Confectionary items that are generally sold and marketed around Easter. They comprise of a thick (3mm+) milk chocolate shell containing a fondant creme yolk and albumen. Each egg is foil-wrapped (with a lovely 1970's-style design in red, yellow and blue printed on the foil) and sold individually or in boxes of six (like... eggs). Although extremely delicious, it is a well known fact that you can only eat about 6 creme eggs before puking. That shouldn't stop you from trying however.

In recent years Galaxy Caramel Eggs have appeared to try and challenge the Creme Eggs' supremacy.

Cadbury's Creme Eggs have been advertised in a number of memorable campaigns, in recent years usually involving on a variation of "How do you eat yours?", which previously starred (egg-headed) Matt Lucas, but now stars a bunch of comparatively unfunny no-name stock advertisment actors.

BlueDragon says they are actually sold all year round. Many people have told me this, but I am not sure it's true. I suppose it depends on your newsagent.

Furthermore, I have now been utterly inundated with /msgs on this topic. The general concensus of opinion is that the Eggs are primarily shipped out and displayed on counter-tops between January and June. White chocolate, peppermint, caramel, double chocolate and orange chocolate variants have been spotted, as well as packs with Cadbury's Fingers for dipping. Clone offers the shocking news that girls in York pubs are asking for pints and creme eggs (there is something very wrong about this). And that he "hates the bastard things", which is an opinion that he is sadly alone in holding.

New sightings 28/03/2002: Cadbury's Dream Egg; Rolo Cookie Egg; Milkybar Egg

During the 80s and/or early 90s, their most memorable ad campaign involved a white bunny clucking like a chicken, a clever crossover between the Easter Bunny and the origin of the eggs. In some of the ads, a variety of different-colored bunnies would appear with other flavors of the eggs - for example, the chocolate-filled ones had a darker-colored bunny sitting and 'laying' them.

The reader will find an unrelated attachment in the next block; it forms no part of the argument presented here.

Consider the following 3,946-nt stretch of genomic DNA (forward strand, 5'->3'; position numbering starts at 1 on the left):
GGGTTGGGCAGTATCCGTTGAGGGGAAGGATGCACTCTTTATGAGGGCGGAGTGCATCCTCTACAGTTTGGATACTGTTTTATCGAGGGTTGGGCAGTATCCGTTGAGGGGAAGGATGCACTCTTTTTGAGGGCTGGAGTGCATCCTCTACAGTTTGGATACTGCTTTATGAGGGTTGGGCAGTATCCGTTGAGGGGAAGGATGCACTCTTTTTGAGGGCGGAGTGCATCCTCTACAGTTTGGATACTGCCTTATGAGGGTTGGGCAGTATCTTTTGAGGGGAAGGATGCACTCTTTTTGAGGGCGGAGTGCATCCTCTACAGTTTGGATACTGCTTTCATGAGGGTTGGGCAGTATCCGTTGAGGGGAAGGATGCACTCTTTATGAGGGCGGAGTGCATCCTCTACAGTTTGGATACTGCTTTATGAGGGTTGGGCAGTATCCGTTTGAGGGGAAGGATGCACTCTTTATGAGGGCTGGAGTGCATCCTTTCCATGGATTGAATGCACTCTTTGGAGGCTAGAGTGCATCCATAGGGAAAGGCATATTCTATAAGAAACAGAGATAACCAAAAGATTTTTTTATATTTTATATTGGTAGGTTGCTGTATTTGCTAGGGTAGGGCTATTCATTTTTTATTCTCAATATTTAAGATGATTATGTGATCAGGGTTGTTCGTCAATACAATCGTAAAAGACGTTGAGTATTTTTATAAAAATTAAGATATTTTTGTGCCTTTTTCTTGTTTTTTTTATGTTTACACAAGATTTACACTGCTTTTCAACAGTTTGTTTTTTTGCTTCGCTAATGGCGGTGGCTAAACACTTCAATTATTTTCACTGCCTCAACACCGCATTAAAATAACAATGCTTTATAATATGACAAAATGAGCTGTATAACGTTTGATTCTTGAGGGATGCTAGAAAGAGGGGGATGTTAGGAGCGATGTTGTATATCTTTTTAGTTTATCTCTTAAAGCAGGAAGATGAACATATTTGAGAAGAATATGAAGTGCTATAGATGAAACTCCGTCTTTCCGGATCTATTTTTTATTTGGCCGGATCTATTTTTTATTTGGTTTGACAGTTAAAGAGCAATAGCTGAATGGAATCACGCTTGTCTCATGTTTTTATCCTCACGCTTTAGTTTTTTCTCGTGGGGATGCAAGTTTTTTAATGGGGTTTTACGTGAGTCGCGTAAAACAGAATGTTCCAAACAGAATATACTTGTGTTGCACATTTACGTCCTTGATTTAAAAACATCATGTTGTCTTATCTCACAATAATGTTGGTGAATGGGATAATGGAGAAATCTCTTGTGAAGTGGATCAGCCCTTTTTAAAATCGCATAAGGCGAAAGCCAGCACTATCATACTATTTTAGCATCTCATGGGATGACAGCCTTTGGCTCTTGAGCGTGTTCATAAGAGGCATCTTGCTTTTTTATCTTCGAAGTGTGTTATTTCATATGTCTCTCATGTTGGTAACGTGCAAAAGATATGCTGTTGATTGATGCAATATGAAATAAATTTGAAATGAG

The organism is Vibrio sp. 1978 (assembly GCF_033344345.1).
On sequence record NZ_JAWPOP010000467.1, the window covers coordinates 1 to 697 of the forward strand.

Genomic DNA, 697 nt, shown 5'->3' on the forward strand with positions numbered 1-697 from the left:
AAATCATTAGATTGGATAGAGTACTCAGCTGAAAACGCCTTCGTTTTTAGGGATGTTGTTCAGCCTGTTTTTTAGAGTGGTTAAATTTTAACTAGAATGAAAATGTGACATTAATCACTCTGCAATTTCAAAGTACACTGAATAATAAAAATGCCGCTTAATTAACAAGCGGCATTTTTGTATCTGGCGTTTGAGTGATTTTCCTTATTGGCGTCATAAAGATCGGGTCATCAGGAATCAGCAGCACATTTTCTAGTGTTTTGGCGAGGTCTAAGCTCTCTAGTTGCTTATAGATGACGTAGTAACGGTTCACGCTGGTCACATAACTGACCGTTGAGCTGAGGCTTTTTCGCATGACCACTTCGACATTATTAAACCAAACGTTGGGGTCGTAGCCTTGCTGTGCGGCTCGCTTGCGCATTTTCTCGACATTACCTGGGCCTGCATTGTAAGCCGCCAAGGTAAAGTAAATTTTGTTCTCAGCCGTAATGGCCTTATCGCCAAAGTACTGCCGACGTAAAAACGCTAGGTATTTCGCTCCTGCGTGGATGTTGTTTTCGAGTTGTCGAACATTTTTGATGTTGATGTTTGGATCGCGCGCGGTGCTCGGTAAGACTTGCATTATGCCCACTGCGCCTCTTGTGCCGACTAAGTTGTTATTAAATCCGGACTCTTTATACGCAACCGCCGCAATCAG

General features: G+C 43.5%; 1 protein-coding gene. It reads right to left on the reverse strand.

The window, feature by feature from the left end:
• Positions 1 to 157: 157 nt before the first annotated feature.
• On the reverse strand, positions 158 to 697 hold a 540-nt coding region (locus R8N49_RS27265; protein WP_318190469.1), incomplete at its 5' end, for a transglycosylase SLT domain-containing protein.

An incredibly rich chocolate confection, sold only around Easter time, but available very cheaply immediately thereafter. It is a foil-wrapped chocolate ellipsoid which contains some sort of creme inside. Available in a few flavors (including chocolate creme and caramel), and distributed in the United States by Hershey's Foods.

Often sold individually, but also sold in variety packs of 12 to 18 eggs for the true chocoholic. Very hard to eat at first, as you must take care not to spill sticky creme all over yourself.

To clairfy the above writeups:

The name "creme" for the filling is a bit misleading. While it is "creamy" in the sense of being fluid, it is much thicker and more viscous than cream (going so far as to become solid if chilled sufficiently). It is also slightly grainy and hair-curlingly sugary.
In keeping with the egg metaphor, the creme layer of the egg is white on the outside and yellow in the centre.

Here's a map:
  / __ \
 / /  \ \
 | |yy| |
 | |yy| |
 \ \w_/ /
c = chocolate
w = white sugary goo
y = yellow sugary goo

As for the mascot, I think they're just merging two popular Easter symbols: the Easter Bunny and the easter egg, which presumably comes from a chicken. Ironically, they are including elements from an even older tradition, in which Easter was a fertility festival (one instantiation is the old Celtic festival of Beltaine, now appropriated by the neopagans). The bunny was originally chosen as a symbol because of its famed fecundity, so having it lay the egg (also a fertility symbol) brings the celebration full circle, as it were.

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